Guest Spot: Achievement gap for minorities cannot be ignored
Riverhead Charter School has been in and out of the local newspapers this year due to allegations of “Union busting.” The local newspapers have done an excellent job with covering these allegations. We commend the media for providing the public with unbiased accounts of the happenings at RCS.
Moreover, Charter schools should hold themselves to a higher standard than district schools. Prior to the New York State Common Core examinations given in 2013, RCS perennially outperformed most of the school districts where we receive students.
However, in 2013, 11 percent of our 3rd graders passed the N.Y. state Math and ELA exam. Out of the 35 students that took the exam, four students passed with a grade of three or higher (four being the highest score). The racial breakdown of the students taking the test was as follows: 10 Caucasian students, 16 African-American students, seven Latino students and two mixed-race students. Out of the four students that passed with a score of three or higher, three were Caucasian and one was Latino. Out of the four students that passed these exams, three were new students to RCS, meaning they did not start in kindergarten with the rest of the cohort of students.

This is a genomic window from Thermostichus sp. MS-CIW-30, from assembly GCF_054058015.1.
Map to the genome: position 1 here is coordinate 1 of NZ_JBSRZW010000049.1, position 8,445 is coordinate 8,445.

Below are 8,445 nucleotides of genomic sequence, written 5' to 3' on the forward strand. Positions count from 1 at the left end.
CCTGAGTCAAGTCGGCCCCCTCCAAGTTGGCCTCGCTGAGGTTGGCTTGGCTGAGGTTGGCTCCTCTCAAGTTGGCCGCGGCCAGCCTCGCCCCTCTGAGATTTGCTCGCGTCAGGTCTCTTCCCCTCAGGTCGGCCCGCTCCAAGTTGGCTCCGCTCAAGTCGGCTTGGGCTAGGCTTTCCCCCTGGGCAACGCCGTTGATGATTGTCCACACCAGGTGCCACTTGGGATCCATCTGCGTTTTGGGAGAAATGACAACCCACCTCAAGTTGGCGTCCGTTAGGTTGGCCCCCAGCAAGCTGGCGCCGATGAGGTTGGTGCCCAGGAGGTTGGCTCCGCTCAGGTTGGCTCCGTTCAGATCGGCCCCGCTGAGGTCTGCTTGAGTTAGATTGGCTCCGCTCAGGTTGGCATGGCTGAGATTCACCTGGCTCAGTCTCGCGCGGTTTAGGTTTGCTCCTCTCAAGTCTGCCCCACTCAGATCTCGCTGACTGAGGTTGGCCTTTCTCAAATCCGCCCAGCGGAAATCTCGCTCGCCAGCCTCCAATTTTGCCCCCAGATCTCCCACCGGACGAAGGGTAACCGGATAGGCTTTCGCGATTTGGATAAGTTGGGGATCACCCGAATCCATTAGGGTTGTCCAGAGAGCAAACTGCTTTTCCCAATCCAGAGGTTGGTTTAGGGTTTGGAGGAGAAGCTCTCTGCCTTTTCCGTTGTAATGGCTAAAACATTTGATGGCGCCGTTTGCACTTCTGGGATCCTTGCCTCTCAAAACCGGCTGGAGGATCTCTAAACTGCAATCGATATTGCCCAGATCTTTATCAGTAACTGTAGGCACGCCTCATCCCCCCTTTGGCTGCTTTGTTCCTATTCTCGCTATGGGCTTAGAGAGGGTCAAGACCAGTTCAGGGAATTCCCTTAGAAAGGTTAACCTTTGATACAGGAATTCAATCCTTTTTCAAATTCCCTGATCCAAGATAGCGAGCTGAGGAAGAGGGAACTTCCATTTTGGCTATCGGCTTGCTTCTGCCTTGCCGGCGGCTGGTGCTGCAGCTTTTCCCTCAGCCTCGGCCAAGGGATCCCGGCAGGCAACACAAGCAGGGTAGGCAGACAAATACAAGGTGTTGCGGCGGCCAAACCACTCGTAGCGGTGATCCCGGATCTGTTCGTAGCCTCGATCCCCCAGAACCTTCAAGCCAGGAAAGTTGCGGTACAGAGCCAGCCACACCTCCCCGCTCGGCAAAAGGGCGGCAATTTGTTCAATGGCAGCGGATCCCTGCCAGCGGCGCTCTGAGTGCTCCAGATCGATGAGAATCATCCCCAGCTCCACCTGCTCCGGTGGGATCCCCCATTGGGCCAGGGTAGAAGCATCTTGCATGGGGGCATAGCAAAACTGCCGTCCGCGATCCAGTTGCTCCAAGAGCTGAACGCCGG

As an emerging scholar-practitioner, there were some immediate trends that were easily identified by this data. The first trend was identifying there was a systemic problem occurring in the primary grades. The solution to this problem entailed an overhaul of the previous curricula, and full assimilation to a Common Core Curricula, as well as some strategic staffing decisions.
The second identified trend was that minority students were underperforming compared to their Caucasian peers. The solution to this identified trend was launching a full-scale, comprehensive RTI program, along with adding time in the students’ schedules for small group instruction to focus on mastering Math & ELA objectives. We also added quarterly diagnostic exams for the testing grades, as well as interim exams to be used as predictors on how students will perform on the 2014 NYS Common Core examinations.
The school’s intense focus on academics has infuriated some parents, and for that I apologize. However, my job is to raise the bar for all students at RCS. In this, the 60th anniversary of Brown vs. Board of Education, minority students deserve this commitment from educators. There is an obvious achievement gap for minority students in the United States, and this problem can no longer be ignored.
Raymond J. Ankrum is the executive director/principal of Riverhead Charter School in Calverton.